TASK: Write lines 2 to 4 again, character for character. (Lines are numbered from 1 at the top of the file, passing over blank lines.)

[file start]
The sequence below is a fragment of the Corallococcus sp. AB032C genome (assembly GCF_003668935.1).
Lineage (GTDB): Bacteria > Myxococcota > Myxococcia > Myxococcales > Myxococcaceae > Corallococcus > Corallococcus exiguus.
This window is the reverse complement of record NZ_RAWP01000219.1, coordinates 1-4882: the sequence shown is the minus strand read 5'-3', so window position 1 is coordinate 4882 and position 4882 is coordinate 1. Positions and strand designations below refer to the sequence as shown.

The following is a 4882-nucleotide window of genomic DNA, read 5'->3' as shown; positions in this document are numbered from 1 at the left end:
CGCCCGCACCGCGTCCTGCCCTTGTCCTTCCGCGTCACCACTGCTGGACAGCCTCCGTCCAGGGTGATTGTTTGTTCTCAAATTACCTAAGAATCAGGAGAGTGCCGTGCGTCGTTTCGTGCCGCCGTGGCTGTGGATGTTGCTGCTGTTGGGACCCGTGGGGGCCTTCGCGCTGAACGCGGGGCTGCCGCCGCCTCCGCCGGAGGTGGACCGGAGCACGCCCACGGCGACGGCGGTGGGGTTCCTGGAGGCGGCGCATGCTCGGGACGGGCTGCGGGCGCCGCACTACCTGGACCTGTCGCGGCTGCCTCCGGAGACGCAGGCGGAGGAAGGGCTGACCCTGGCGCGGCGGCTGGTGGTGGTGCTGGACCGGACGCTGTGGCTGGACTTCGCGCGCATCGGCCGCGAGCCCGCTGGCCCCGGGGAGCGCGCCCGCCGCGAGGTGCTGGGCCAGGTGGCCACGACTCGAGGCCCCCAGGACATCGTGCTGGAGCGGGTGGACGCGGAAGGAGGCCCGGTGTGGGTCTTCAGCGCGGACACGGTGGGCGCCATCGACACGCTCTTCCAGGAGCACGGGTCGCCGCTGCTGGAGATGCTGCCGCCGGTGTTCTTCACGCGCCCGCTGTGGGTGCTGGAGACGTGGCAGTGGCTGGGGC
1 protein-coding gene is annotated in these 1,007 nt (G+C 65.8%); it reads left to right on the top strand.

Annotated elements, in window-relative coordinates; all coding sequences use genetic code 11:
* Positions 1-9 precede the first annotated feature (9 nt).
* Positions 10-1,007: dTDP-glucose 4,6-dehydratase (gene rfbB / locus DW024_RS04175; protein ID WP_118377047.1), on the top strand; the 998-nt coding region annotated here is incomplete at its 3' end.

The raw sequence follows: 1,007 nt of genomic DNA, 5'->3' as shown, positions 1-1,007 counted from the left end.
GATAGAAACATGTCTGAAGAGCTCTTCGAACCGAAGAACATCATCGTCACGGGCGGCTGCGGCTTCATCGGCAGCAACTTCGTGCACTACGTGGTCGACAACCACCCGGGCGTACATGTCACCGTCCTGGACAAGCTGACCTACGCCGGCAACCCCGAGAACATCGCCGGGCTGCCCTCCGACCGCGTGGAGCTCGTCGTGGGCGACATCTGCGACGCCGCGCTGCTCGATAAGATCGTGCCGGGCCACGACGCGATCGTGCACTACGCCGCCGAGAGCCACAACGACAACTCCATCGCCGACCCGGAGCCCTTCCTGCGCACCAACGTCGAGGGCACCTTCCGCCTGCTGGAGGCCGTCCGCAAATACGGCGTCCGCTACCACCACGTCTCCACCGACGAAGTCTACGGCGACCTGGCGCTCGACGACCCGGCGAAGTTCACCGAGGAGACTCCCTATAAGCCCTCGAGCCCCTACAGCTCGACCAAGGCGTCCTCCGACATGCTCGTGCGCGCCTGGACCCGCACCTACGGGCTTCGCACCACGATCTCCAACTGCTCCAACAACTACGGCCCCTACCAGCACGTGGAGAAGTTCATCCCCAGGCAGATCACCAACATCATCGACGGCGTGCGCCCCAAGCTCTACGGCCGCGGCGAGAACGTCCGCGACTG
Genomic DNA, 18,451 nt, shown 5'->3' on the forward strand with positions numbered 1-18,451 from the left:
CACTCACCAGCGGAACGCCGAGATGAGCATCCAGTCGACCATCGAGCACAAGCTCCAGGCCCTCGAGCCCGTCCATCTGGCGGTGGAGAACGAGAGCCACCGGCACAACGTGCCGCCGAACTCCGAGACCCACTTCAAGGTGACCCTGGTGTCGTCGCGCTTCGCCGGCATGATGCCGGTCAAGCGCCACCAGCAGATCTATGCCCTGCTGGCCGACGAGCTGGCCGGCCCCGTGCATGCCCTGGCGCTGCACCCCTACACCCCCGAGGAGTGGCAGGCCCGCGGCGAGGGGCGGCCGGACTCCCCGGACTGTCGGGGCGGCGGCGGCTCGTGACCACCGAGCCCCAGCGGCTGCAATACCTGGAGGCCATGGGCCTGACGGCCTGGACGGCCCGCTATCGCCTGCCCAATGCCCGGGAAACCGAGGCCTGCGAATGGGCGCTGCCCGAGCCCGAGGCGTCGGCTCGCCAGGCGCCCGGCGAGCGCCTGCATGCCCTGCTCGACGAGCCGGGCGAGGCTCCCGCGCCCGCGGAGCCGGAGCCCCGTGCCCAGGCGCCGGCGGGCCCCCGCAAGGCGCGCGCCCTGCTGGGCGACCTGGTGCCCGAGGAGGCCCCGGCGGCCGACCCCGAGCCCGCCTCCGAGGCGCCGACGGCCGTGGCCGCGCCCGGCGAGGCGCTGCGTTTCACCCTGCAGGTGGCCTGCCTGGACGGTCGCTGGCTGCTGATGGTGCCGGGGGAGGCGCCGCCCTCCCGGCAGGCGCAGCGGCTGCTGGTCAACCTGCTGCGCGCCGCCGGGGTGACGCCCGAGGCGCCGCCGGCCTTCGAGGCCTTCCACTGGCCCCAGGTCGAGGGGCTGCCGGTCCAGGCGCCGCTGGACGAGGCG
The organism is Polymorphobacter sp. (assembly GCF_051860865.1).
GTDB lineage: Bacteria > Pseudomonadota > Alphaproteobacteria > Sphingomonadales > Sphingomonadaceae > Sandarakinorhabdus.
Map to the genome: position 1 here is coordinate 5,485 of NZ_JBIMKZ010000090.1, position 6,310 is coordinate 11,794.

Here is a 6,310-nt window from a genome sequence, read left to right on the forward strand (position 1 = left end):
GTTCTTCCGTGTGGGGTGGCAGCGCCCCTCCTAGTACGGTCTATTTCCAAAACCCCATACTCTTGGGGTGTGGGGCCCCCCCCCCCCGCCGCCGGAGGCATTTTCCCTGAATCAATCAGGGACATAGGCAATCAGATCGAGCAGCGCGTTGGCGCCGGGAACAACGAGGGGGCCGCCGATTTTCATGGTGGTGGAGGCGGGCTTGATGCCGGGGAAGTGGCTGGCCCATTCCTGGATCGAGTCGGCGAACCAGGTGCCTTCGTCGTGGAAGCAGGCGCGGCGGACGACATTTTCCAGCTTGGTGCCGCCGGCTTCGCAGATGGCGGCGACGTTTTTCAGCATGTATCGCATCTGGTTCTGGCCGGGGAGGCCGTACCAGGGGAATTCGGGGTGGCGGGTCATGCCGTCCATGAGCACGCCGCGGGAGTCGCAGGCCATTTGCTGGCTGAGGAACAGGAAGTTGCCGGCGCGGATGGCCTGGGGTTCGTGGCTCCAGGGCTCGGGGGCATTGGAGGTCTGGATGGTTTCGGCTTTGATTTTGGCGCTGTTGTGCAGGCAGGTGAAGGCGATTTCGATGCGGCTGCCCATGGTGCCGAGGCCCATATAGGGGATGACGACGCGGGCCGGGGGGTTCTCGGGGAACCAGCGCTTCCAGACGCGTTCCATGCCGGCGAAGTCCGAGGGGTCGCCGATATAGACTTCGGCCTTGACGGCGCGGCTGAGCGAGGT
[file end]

Lineage (GTDB): Bacteria > Myxococcota > Myxococcia > Myxococcales > Myxococcaceae > Corallococcus > Corallococcus exiguus.
This window is the reverse complement of record NZ_RAWP01000219.1, coordinates 1-4882: the sequence shown is the minus strand read 5'-3', so window position 1 is coordinate 4882 and position 4882 is coordinate 1. Positions and strand designations below refer to the sequence as shown.

The following is a 4882-nucleotide window of genomic DNA, read 5'->3' as shown; positions in this document are numbered from 1 at the left end: